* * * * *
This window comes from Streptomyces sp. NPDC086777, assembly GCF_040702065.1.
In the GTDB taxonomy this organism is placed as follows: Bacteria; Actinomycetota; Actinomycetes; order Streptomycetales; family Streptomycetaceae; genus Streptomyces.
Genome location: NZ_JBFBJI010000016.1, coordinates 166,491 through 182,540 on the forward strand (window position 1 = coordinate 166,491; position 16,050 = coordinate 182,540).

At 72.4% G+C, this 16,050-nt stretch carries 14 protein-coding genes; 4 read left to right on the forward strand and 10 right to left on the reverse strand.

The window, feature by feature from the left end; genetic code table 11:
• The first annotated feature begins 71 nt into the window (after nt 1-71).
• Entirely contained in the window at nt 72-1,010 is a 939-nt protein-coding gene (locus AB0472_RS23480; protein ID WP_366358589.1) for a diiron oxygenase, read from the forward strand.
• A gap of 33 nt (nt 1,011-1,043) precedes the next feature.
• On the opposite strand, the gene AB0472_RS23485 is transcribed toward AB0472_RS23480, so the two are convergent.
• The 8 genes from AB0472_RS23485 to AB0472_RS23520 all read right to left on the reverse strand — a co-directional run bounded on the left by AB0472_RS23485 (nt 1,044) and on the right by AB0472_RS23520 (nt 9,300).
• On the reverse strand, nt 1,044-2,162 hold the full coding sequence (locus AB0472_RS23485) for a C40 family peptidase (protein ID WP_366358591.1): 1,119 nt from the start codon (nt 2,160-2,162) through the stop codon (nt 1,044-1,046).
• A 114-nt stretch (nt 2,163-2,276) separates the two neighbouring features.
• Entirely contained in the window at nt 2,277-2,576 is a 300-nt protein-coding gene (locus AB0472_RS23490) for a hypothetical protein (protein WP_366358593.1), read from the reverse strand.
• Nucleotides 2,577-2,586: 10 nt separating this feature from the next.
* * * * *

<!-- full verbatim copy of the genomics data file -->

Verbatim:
This window comes from Streptomyces sp. NPDC086777, assembly GCF_040702065.1.
In the GTDB taxonomy this organism is placed as follows: Bacteria; Actinomycetota; Actinomycetes; order Streptomycetales; family Streptomycetaceae; genus Streptomyces.
Genome location: NZ_JBFBJI010000016.1, coordinates 166,491 through 182,540 on the forward strand (window position 1 = coordinate 166,491; position 16,050 = coordinate 182,540).

At 72.4% G+C, this 16,050-nt stretch carries 14 protein-coding genes; 4 read left to right on the forward strand and 10 right to left on the reverse strand.

The window, feature by feature from the left end; genetic code table 11:
• The first annotated feature begins 71 nt into the window (after nt 1-71).
• Entirely contained in the window at nt 72-1,010 is a 939-nt protein-coding gene (locus AB0472_RS23480; protein ID WP_366358589.1) for a diiron oxygenase, read from the forward strand.
• A gap of 33 nt (nt 1,011-1,043) precedes the next feature.
• On the opposite strand, the gene AB0472_RS23485 is transcribed toward AB0472_RS23480, so the two are convergent.
• The 8 genes from AB0472_RS23485 to AB0472_RS23520 all read right to left on the reverse strand — a co-directional run bounded on the left by AB0472_RS23485 (nt 1,044) and on the right by AB0472_RS23520 (nt 9,300).
• On the reverse strand, nt 1,044-2,162 hold the full coding sequence (locus AB0472_RS23485) for a C40 family peptidase (protein ID WP_366358591.1): 1,119 nt from the start codon (nt 2,160-2,162) through the stop codon (nt 1,044-1,046).
• A 114-nt stretch (nt 2,163-2,276) separates the two neighbouring features.
• Entirely contained in the window at nt 2,277-2,576 is a 300-nt protein-coding gene (locus AB0472_RS23490) for a hypothetical protein (protein WP_366358593.1), read from the reverse strand.
• Nucleotides 2,577-2,586: 10 nt separating this feature from the next.